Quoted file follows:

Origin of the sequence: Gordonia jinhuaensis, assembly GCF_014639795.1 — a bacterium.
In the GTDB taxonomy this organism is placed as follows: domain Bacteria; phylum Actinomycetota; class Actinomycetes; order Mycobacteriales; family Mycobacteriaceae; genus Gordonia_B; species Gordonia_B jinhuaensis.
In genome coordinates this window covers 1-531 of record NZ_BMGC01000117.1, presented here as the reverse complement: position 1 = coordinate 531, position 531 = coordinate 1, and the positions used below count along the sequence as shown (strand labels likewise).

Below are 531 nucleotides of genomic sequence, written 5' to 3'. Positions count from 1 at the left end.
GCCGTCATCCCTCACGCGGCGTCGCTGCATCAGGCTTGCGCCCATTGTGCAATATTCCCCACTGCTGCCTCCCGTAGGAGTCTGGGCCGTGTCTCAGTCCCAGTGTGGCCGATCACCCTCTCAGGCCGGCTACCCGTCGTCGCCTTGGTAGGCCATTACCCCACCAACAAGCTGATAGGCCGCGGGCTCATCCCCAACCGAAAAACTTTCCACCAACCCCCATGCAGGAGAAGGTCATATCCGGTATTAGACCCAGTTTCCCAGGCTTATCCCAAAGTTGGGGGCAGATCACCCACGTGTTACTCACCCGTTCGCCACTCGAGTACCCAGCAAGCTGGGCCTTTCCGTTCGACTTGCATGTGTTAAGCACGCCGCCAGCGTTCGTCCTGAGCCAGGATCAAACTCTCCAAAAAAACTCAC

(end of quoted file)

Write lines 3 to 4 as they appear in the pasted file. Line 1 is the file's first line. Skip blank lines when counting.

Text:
In genome coordinates this window covers 1-531 of record NZ_BMGC01000117.1, presented here as the reverse complement: position 1 = coordinate 531, position 531 = coordinate 1, and the positions used below count along the sequence as shown (strand labels likewise).

Below are 531 nucleotides of genomic sequence, written 5' to 3'. Positions count from 1 at the left end.